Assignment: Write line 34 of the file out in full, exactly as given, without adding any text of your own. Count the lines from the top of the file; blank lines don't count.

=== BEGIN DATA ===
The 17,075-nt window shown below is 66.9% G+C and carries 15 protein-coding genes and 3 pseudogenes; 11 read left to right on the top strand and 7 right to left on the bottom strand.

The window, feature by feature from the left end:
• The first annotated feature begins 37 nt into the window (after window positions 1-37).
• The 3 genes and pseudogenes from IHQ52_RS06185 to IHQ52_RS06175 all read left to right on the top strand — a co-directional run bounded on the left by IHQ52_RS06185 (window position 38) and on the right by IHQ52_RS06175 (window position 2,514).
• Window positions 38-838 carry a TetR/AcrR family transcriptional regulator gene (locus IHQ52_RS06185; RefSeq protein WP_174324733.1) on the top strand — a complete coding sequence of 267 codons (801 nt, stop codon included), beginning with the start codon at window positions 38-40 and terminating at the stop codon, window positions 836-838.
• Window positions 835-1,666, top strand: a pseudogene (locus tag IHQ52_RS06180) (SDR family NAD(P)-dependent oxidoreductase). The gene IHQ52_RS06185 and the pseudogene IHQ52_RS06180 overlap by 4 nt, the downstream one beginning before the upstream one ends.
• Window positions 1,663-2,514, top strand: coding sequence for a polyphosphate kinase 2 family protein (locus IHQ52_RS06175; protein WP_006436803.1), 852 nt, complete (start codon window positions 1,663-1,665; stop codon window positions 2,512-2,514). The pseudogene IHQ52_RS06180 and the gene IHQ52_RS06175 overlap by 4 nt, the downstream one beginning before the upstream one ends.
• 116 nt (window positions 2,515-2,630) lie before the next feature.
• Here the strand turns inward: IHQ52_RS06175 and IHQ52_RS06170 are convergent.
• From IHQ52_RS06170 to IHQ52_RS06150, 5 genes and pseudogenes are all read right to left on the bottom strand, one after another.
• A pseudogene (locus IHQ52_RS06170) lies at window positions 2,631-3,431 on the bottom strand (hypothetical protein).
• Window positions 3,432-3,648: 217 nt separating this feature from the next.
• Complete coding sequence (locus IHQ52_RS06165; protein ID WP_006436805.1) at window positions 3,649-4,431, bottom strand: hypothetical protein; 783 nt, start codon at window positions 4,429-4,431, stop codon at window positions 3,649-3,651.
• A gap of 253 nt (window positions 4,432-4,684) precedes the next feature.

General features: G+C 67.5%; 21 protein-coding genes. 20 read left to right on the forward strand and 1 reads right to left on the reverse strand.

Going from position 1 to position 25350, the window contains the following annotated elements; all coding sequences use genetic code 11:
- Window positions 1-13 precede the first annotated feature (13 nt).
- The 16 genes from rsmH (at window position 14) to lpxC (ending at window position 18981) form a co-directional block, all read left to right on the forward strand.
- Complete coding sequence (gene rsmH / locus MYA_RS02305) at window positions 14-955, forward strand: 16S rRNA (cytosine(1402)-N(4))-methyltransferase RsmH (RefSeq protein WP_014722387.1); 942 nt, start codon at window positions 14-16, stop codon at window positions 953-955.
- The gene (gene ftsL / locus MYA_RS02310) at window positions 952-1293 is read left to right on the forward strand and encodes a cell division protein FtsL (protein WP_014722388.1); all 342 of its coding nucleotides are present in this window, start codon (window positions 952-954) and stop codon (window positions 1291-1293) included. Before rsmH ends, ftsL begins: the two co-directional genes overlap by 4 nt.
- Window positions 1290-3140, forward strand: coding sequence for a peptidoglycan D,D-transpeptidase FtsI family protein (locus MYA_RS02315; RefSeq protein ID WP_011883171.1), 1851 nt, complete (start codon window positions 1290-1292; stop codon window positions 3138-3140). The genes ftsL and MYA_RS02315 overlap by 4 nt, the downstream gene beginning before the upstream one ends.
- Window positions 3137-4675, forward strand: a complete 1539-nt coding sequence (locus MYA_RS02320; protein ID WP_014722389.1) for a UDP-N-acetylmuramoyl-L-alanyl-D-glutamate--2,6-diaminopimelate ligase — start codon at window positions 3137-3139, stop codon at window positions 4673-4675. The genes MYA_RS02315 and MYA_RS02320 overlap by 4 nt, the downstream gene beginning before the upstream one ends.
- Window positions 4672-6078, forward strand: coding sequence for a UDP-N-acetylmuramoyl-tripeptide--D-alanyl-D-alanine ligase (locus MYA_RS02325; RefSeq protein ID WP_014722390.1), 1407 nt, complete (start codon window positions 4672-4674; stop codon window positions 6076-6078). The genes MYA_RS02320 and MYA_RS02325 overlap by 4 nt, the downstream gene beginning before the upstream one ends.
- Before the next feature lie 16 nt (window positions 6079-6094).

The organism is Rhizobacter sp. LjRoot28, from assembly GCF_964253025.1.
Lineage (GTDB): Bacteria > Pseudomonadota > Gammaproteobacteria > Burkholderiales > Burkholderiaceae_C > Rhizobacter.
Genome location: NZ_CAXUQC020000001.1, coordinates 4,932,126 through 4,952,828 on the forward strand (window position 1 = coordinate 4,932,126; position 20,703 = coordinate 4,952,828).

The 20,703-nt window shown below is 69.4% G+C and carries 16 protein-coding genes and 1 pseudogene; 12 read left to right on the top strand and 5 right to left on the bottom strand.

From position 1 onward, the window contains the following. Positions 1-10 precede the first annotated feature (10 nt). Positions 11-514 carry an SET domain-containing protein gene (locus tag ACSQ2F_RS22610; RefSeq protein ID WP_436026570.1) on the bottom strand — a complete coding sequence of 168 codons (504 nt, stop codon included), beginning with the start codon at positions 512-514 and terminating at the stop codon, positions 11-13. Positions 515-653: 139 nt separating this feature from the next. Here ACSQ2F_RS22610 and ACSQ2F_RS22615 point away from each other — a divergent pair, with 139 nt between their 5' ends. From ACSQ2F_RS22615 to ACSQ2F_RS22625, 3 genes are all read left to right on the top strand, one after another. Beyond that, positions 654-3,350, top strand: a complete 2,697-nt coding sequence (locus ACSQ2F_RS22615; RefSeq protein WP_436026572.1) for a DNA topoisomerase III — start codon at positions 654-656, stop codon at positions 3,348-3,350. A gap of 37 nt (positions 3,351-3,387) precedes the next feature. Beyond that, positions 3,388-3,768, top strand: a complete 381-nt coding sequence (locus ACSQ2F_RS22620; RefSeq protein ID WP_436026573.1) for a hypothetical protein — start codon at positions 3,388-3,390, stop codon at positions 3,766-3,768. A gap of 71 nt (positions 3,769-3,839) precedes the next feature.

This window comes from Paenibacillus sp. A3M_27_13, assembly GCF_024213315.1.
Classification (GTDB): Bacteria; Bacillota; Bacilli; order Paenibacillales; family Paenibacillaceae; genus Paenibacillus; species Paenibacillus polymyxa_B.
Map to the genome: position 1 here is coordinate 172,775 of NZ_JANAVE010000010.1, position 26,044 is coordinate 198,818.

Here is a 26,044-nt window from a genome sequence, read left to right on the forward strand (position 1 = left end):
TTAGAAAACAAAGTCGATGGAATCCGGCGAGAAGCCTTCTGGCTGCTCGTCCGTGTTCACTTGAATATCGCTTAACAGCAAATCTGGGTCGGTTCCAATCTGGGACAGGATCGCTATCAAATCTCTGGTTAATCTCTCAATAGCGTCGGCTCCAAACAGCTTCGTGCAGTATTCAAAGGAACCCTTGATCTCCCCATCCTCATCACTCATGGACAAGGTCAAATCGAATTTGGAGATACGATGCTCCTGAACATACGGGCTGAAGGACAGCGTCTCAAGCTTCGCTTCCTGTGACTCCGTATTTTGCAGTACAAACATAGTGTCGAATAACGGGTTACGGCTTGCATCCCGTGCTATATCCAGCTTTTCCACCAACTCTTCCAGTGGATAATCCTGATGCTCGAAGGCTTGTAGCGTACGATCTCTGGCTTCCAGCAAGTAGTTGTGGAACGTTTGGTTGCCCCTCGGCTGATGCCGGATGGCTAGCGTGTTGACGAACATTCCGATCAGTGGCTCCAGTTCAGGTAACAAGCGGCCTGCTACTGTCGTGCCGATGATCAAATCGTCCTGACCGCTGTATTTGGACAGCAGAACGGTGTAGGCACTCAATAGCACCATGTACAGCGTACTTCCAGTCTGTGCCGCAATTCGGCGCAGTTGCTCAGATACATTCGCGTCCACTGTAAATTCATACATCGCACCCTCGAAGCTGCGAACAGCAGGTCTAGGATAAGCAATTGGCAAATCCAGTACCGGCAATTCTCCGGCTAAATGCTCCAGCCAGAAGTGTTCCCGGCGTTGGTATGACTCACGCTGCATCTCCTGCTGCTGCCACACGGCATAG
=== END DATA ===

TTAGAAAACAAAGTCGATGGAATCCGGCGAGAAGCCTTCTGGCTGCTCGTCCGTGTTCACTTGAATATCGCTTAACAGCAAATCTGGGTCGGTTCCAATCTGGGACAGGATCGCTATCAAATCTCTGGTTAATCTCTCAATAGCGTCGGCTCCAAACAGCTTCGTGCAGTATTCAAAGGAACCCTTGATCTCCCCATCCTCATCACTCATGGACAAGGTCAAATCGAATTTGGAGATACGATGCTCCTGAACATACGGGCTGAAGGACAGCGTCTCAAGCTTCGCTTCCTGTGACTCCGTATTTTGCAGTACAAACATAGTGTCGAATAACGGGTTACGGCTTGCATCCCGTGCTATATCCAGCTTTTCCACCAACTCTTCCAGTGGATAATCCTGATGCTCGAAGGCTTGTAGCGTACGATCTCTGGCTTCCAGCAAGTAGTTGTGGAACGTTTGGTTGCCCCTCGGCTGATGCCGGATGGCTAGCGTGTTGACGAACATTCCGATCAGTGGCTCCAGTTCAGGTAACAAGCGGCCTGCTACTGTCGTGCCGATGATCAAATCGTCCTGACCGCTGTATTTGGACAGCAGAACGGTGTAGGCACTCAATAGCACCATGTACAGCGTACTTCCAGTCTGTGCCGCAATTCGGCGCAGTTGCTCAGATACATTCGCGTCCACTGTAAATTCATACATCGCACCCTCGAAGCTGCGAACAGCAGGTCTAGGATAAGCAATTGGCAAATCCAGTACCGGCAATTCTCCGGCTAAATGCTCCAGCCAGAAGTGTTCCCGGCGTTGGTATGACTCACGCTGCATCTCCTGCTGCTGCCACACGGCATAG